Lyle: You're a proponent of proactive health, rather than reactive health care, only when necessary. With everything that's going on today and the nervousness that we've all had over the last two years now about healthcare, umm, where do you see the opportunities for our government to understand proactive healthcare and to be able to put that into the whole miliue of what's going on, to kind of hopefully reduce the reactive healthcare that's tearing us apart.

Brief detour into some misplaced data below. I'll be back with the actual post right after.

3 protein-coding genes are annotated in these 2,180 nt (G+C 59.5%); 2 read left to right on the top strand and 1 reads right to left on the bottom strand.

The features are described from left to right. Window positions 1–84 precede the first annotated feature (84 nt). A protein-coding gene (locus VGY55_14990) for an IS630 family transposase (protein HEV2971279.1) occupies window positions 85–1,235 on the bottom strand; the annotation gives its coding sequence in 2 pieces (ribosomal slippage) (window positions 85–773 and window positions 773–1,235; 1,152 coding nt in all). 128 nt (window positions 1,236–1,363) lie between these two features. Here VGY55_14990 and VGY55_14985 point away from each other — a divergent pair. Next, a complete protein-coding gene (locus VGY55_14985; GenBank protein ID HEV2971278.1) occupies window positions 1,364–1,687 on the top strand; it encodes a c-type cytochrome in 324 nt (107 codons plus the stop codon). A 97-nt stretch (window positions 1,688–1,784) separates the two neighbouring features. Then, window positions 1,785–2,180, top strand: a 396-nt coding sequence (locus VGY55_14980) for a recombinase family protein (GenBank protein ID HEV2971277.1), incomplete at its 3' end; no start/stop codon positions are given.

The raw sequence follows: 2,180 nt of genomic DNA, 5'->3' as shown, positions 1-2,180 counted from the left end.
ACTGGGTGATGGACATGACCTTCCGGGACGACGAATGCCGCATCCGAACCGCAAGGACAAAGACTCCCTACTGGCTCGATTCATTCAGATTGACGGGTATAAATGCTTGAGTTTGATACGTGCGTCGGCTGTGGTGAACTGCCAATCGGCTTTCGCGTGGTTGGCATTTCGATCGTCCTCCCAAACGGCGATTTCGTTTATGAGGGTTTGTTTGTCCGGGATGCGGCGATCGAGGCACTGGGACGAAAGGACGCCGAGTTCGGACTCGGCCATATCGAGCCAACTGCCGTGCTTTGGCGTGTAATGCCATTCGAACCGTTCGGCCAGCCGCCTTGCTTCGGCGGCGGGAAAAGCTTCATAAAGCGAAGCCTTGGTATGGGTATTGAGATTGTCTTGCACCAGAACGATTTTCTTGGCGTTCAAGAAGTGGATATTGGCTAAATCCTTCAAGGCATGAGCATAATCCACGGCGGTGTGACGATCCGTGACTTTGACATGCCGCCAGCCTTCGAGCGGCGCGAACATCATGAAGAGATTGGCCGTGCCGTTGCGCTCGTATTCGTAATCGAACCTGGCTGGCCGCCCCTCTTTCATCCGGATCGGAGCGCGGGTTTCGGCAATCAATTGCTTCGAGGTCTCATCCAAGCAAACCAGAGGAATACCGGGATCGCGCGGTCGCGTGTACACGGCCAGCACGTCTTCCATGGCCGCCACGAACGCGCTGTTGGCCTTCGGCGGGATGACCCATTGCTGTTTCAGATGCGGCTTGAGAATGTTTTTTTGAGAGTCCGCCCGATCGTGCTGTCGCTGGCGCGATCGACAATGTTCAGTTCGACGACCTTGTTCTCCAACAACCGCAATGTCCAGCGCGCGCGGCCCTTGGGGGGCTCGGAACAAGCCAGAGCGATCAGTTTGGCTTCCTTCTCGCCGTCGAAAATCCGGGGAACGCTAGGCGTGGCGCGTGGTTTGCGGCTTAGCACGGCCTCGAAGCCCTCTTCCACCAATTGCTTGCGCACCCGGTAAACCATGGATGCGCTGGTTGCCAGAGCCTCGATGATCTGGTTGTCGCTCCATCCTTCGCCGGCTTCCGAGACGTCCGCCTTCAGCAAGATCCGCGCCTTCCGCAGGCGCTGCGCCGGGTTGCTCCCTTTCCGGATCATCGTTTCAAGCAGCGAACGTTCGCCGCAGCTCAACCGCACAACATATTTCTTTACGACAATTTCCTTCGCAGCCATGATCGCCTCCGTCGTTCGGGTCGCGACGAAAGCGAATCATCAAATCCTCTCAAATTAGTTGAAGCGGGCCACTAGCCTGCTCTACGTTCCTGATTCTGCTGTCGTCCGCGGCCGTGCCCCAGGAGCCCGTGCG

Jim LaValle: I would also say that, you know the National Cancer Institute, for years, has had a public service announcement that said eat 9 to 13 servings of vegetables and fruit a day to lower your cancer risk. So our government, in some cases, has been trying to get information out. Hasn't been systematic enough. We've got to get into schools and educate children on the value of eating healthy, on the value of exercise again. We need to begin to look at the cost savings when people take care of themselves versus when they have catastrophic illness from not taking care of themselves, and just treating them with medication, because, right now, and this is nothing controversial, quite honestly Lyle. You know medication costs and what's called poly pharmacy and drug induced diseases, it's a major cost concern for us in this country. You're given one drug to take the side effects of another drug to take away the side effects of another drug. And this is a significant issue, it's very common for people to be on 8 or 10 medications by the time they're 50 years old. And that's a lot of medication. And there's not good management or oversight as to what else could this person be doing that would allow them to be more proactive with their health. Now there's a caveat to this. People need to want to take care of themselves. So that's the one thing that I always, you know when people come into our practice, I'm very clear about motivating them, that it's worth their time and effort to invest in their health. Because, I see it all the time, people are like 'oh, I'm fine', and then something happens. There's a catastrophic illness that takes place and that's when medicine's at it's best. You know modern medicine saves lives every day and it's a beautiful thing. But how can we avoid that catastrophic effect? And, for the most part, people are finally awakening to the fact that, they can empower themselves to make changes in their life. Whether it be through the use of dietary supplements, or the correct use of drug therapy, the use of exercise and lifestyle plans, doing stress reduction plans. Doing things like yoga, doing other types of ways of living their life so that stress, which to me is one of the big things that has taken down our health, doesn't overcome their chemistry as they're living their life.
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